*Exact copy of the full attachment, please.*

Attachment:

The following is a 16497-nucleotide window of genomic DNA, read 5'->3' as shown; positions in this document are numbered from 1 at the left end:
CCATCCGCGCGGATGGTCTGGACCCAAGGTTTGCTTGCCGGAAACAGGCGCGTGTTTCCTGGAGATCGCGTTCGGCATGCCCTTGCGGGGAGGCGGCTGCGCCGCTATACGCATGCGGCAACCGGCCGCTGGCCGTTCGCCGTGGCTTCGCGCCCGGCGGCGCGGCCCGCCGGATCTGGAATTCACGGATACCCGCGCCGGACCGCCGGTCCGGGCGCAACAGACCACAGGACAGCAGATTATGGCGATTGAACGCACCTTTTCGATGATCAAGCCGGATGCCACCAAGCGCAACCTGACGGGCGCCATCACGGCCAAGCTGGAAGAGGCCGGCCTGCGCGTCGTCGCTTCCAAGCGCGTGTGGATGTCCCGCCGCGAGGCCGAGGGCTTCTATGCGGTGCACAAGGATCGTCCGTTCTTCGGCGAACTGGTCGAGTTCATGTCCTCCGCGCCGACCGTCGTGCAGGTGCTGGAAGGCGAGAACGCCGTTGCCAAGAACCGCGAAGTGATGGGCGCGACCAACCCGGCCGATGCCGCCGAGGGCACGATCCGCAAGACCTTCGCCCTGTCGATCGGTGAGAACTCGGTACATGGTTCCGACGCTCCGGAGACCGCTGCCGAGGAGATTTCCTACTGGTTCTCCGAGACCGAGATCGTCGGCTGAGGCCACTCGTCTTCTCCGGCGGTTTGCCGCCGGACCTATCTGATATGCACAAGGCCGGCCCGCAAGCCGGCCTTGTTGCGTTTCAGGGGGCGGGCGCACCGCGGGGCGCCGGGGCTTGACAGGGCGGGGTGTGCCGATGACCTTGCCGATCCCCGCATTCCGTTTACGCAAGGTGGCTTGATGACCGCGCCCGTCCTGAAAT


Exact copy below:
The following is a 16497-nucleotide window of genomic DNA, read 5'->3' as shown; positions in this document are numbered from 1 at the left end:
CCATCCGCGCGGATGGTCTGGACCCAAGGTTTGCTTGCCGGAAACAGGCGCGTGTTTCCTGGAGATCGCGTTCGGCATGCCCTTGCGGGGAGGCGGCTGCGCCGCTATACGCATGCGGCAACCGGCCGCTGGCCGTTCGCCGTGGCTTCGCGCCCGGCGGCGCGGCCCGCCGGATCTGGAATTCACGGATACCCGCGCCGGACCGCCGGTCCGGGCGCAACAGACCACAGGACAGCAGATTATGGCGATTGAACGCACCTTTTCGATGATCAAGCCGGATGCCACCAAGCGCAACCTGACGGGCGCCATCACGGCCAAGCTGGAAGAGGCCGGCCTGCGCGTCGTCGCTTCCAAGCGCGTGTGGATGTCCCGCCGCGAGGCCGAGGGCTTCTATGCGGTGCACAAGGATCGTCCGTTCTTCGGCGAACTGGTCGAGTTCATGTCCTCCGCGCCGACCGTCGTGCAGGTGCTGGAAGGCGAGAACGCCGTTGCCAAGAACCGCGAAGTGATGGGCGCGACCAACCCGGCCGATGCCGCCGAGGGCACGATCCGCAAGACCTTCGCCCTGTCGATCGGTGAGAACTCGGTACATGGTTCCGACGCTCCGGAGACCGCTGCCGAGGAGATTTCCTACTGGTTCTCCGAGACCGAGATCGTCGGCTGAGGCCACTCGTCTTCTCCGGCGGTTTGCCGCCGGACCTATCTGATATGCACAAGGCCGGCCCGCAAGCCGGCCTTGTTGCGTTTCAGGGGGCGGGCGCACCGCGGGGCGCCGGGGCTTGACAGGGCGGGGTGTGCCGATGACCTTGCCGATCCCCGCATTCCGTTTACGCAAGGTGGCTTGATGACCGCGCCCGTCCTGAAAT